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Tonight I Can Write Analysis



Author: poem of Pablo Neruda Type: poem Views: 13

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Tonight I can write the saddest lines.



Write, for example, 'The night is starry

and the stars are blue and shiver in the distance.'



The night wind revolves in the sky and sings.



Tonight I can write the saddest lines.

I loved her, and sometimes she loved me too.



Through nights like this one I held her in my arms.

I kissed her again and again under the endless sky.



She loved me, sometimes I loved her too.

How could one not have loved her great still eyes.



Tonight I can write the saddest lines.

To think that I do not have her. To feel that I have lost her.



To hear the immense night, still more immense without her.

And the verse falls to the soul like dew to the pasture.



What does it matter that my love could not keep her.

The night is starry and she is not with me.



This is all. In the distance someone is singing. In the distance.

My soul is not satisfied that it has lost her.



My sight tries to find her as though to bring her closer.

My heart looks for her, and she is not with me.



The same night whitening the same trees.

We, of that time, are no longer the same.



I no longer love her, that's certain, but how I loved her.

My voice tried to find the wind to touch her hearing.



Another's. She will be another's. As she was before my kisses.

Her voice, her bright body. Her infinite eyes.



I no longer love her, that's certain, but maybe I love her.

Love is so short, forgetting is so long.



Because through nights like this one I held her in my arms

my soul is not satisfied that it has lost her.



Though this be the last pain that she makes me suffer

and these the last verses that I write for her.





translated by W.S. Merwin






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||| Analysis | Critique | Overview Below |||

.: :.

I agry with you but what i feel is most of the time we dnt know even what we want..

| Posted on 2010-09-24 | by a guest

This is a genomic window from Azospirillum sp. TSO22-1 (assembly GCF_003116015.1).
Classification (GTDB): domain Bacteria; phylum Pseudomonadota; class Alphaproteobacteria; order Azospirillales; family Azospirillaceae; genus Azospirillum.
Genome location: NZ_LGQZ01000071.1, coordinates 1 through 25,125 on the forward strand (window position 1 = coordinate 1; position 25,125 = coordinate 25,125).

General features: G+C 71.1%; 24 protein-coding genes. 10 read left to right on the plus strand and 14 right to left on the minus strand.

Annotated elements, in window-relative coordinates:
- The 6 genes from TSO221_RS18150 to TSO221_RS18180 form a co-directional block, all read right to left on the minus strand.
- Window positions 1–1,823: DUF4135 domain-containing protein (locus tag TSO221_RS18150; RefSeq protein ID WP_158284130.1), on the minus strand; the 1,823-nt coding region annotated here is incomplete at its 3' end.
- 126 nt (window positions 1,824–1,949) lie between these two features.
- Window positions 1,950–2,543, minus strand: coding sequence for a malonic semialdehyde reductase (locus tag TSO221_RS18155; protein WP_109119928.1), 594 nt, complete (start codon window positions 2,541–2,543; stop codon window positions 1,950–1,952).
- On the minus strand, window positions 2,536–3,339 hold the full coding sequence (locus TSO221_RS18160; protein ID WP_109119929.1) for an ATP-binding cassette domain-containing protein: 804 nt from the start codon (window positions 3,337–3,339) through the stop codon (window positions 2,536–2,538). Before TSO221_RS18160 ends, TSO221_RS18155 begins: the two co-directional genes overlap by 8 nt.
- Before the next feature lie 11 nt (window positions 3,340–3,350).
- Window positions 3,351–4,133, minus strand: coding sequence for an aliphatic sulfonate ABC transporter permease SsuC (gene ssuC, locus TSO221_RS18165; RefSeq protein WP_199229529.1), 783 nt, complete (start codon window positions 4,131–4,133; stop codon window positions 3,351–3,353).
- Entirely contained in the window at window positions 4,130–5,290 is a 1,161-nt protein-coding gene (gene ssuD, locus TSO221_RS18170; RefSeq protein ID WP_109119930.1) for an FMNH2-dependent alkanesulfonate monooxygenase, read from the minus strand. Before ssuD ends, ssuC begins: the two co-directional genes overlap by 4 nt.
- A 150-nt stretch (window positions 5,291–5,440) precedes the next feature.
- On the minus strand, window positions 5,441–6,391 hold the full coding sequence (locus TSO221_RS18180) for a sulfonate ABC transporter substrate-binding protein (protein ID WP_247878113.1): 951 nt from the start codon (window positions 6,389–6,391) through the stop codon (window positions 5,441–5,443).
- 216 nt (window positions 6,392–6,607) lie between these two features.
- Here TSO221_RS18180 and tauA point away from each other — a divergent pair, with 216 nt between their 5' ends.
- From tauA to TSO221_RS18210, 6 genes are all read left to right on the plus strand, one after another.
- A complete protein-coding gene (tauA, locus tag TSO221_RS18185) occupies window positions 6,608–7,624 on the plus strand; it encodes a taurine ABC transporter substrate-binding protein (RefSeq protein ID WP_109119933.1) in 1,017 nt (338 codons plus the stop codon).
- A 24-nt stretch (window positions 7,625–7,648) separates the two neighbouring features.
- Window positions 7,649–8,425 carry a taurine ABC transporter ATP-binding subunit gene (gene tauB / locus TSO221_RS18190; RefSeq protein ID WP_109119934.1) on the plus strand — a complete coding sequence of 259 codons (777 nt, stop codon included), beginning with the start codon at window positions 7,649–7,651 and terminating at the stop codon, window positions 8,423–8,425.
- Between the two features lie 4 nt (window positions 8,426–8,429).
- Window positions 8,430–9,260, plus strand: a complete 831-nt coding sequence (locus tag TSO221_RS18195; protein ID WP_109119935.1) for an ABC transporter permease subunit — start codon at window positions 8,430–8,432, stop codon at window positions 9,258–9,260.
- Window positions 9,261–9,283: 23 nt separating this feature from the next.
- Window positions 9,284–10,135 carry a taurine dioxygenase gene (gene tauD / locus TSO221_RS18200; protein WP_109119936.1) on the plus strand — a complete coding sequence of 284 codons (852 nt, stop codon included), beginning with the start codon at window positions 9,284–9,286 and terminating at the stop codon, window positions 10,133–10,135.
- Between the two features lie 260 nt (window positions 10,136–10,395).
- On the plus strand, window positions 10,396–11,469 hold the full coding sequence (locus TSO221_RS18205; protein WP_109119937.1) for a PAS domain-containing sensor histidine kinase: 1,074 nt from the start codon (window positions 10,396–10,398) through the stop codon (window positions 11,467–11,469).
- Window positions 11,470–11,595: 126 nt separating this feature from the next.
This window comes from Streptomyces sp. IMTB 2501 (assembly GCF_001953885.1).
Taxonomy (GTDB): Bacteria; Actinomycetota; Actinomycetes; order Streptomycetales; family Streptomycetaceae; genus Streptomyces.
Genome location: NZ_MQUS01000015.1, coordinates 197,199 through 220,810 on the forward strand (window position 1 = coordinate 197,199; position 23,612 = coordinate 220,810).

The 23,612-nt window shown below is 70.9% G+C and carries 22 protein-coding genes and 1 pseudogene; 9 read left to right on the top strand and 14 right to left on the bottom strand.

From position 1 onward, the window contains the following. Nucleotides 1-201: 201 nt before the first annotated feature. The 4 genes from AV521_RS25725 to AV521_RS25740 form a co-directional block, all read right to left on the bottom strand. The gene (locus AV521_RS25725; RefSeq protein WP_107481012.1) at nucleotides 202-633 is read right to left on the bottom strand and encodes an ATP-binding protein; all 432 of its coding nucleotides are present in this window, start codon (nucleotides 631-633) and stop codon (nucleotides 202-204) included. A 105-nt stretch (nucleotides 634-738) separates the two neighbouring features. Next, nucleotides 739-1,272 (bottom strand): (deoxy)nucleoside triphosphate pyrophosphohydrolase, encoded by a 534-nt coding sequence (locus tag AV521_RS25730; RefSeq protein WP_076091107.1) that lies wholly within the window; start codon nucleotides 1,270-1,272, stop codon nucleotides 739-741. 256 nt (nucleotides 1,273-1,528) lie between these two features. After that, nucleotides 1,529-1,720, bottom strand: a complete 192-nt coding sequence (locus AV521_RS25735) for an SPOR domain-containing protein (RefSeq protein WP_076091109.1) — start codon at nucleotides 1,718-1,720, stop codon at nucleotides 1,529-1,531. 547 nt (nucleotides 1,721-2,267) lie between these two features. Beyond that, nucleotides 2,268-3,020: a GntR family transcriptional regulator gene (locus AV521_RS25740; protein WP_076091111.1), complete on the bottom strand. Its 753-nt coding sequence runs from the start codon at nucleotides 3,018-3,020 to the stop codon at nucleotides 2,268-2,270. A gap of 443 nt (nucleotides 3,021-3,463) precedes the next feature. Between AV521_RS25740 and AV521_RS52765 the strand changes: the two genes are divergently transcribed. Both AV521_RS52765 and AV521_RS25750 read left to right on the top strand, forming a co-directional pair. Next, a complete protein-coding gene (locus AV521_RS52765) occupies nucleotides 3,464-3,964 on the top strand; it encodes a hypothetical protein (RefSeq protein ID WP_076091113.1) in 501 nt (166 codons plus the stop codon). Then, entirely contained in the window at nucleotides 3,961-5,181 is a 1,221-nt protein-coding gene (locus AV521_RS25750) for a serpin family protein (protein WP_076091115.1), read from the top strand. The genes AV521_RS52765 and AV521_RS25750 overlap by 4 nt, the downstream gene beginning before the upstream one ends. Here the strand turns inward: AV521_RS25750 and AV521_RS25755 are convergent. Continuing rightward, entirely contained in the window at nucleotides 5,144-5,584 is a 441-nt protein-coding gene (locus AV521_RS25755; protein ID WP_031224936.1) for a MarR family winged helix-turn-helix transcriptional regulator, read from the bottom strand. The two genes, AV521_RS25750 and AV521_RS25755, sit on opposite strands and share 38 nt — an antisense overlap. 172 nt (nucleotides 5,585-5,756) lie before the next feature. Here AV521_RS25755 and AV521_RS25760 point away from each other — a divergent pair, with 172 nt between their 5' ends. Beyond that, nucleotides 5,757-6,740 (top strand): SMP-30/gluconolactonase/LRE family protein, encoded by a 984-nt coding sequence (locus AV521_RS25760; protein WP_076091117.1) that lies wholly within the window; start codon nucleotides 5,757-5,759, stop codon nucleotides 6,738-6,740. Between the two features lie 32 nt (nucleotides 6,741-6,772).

.: :.

Ways in which Neruda's famous poem both exemplifies and eludes classification as a modernist
text.
There may be no more beloved poem in all of Latin America than Pablo Neruda's
beguiling poem "Tonight I Can Write." Written when Neruda was in his very early
twenties, the poem perfectly captures the paradoxical emotions of recently lost love.
On some level, this poem absolutely resists interpretation and analysis—it is so
simple, so direct, so honest, that there is very little to unpack. Indeed, few students
have difficulty understanding the poem, and few critics have made it the focus of their
critical attention. The poem's language is accessible, and unlike many modernist texts,
it explores emotions that every person can relate to.
Neruda's early love poetry and the loss he expresses in "Tonight I Can Write."
Neruda is well known for his love poetry, yet a lesser known fact is that Neruda, as a
young boy, was so painfully shy that he feigned indifference to girls. Fearing that he
might somehow embarrass himself, Neruda lived his early years as what he called a
kind of "deaf-mute." In his Memoirs, Neruda elaborates saying that "instead of going
after girls, since I knew I would stutter or turn red in front of them, I preferred to pass
them up and go on my way,showing a total lack of interest I was very far from feeling.
They were all a deep mystery to me.
.

| Posted on 2008-06-01 | by a guest




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